push :: a -> Lua ()

Many basic data types have instances for these type classes. New instances can be defined for custom types using the functions in Foreign.Lua.Core (also exported in Foreign.Lua).

Internals

Error Handling

HsLua keeps error handling simple and intuitive for users; all of the below should be abstracted away, and users should not have to concern themselves with the details described below.

Errors and the call stack

The method used for error handling by Lua is build around the setjmp and longjmp C functions. This is simple and powerful, but poses some serious problems when combined with Haskell. The setjmp function can jump upwards on the call-stack, possibly skipping frames belonging to the Haskell runtime system (RTS). This has the potential to confuse the RTS, resulting in a program crash. Skipping Haskell frames while unwinding the stack thus has to be avoided at all costs.

We can call Haskell from Lua which calls Lua again etc. At each language boundary we have to check for errors and propagate them properly to the next level in stack. Hslua does this for you, both when returning from Lua to Haskell, and when calling from Haskell into Lua.

HsLua must translate errors

Let’s say we have this call stack: (stack grows upwards)

Haskell function
Lua function
Haskell program

and we want to report an error in the top-most Haskell function. We can’t use lua_error from the Lua C API, because it uses longjmp, which means it skips layers of abstractions, including the Haskell RTS. There’s no way to prevent this longjmp. lua_pcall sets the jump target, but even with lua_pcall it’s not safe. Consider this call stack:

Haskell function which calls lua_error
Lua function, uses pcall
Haskell program

This program jumps to Lua function, skipping Haskell RTS code that would run before Haskell function returns. For this reason we can use lua_pcall (pcall) only for catching errors from Lua, and even in that case we need to make sure there are no Haskell calls between the error-throwing Lua call and our pcall call.

Error to exceptions (and back)

To be able to catch exceptions from Haskell functions in Lua, we need to define a custom error protocol. Currently HsLua does this: error has the same type as Lua’s lua_error, but instead of calling lua_error, it returns two values: A special error value and an error message. HsLua exceptions are caught and converted to Lua errors via this function.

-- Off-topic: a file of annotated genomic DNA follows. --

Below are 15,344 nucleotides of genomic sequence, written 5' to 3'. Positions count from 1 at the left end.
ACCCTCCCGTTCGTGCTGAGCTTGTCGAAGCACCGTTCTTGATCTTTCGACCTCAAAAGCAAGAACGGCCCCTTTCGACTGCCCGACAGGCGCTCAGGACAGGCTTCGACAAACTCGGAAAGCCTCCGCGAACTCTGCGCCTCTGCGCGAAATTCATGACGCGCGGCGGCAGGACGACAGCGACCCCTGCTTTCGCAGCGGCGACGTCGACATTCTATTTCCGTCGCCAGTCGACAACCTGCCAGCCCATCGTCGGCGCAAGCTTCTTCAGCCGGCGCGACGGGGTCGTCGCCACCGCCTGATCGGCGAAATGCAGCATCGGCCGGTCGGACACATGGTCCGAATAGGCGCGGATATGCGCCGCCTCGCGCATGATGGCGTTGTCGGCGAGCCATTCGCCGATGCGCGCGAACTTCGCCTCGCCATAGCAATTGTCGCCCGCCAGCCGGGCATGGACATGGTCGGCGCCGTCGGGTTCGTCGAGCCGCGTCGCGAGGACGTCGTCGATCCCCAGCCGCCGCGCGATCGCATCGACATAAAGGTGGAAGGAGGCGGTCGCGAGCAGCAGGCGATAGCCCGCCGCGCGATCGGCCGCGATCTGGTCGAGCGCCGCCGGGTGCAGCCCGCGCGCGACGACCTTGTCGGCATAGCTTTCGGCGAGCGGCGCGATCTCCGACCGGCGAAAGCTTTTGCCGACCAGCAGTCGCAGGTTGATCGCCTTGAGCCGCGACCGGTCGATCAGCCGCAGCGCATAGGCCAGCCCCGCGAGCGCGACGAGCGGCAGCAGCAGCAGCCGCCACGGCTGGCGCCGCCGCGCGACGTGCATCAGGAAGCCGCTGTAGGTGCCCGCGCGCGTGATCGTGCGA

All of the above internals should stay hidden most of the time, as all Haskell functions are wrapped such that error values are transformed into Lua errors behind the scenes.

At this point our call stack is like this:

Lua function (Haskell function returned with error, which we caught)
Haskell program

If we want to further propagate the error message to the Haskell program, then we can just use Lua’s standard error function and use pcall on the Haskell side. Note that if we use error on the Lua side and forget to use pcall in the calling Haskell function, we would be starting to skip layers of abstractions and would get a segfault in the best case. That’s why HsLua wraps all API functions that can potentially fail in custom C functions. Those functions behave idential to the functions they wrap, but catch all errors and return error codes instead. This comes with a serious performance penalty, but using @error@ within Lua should be safe.

The pcall function is not wrapped in additional C code but still safe. The reason it’s safe is because the lua_pcall C function is calling the Lua function using Lua C API, and when the called Lua function calls error it longjmps to lua_pcall C function, without skipping any layers of abstraction. lua_pcall then returns to Haskell.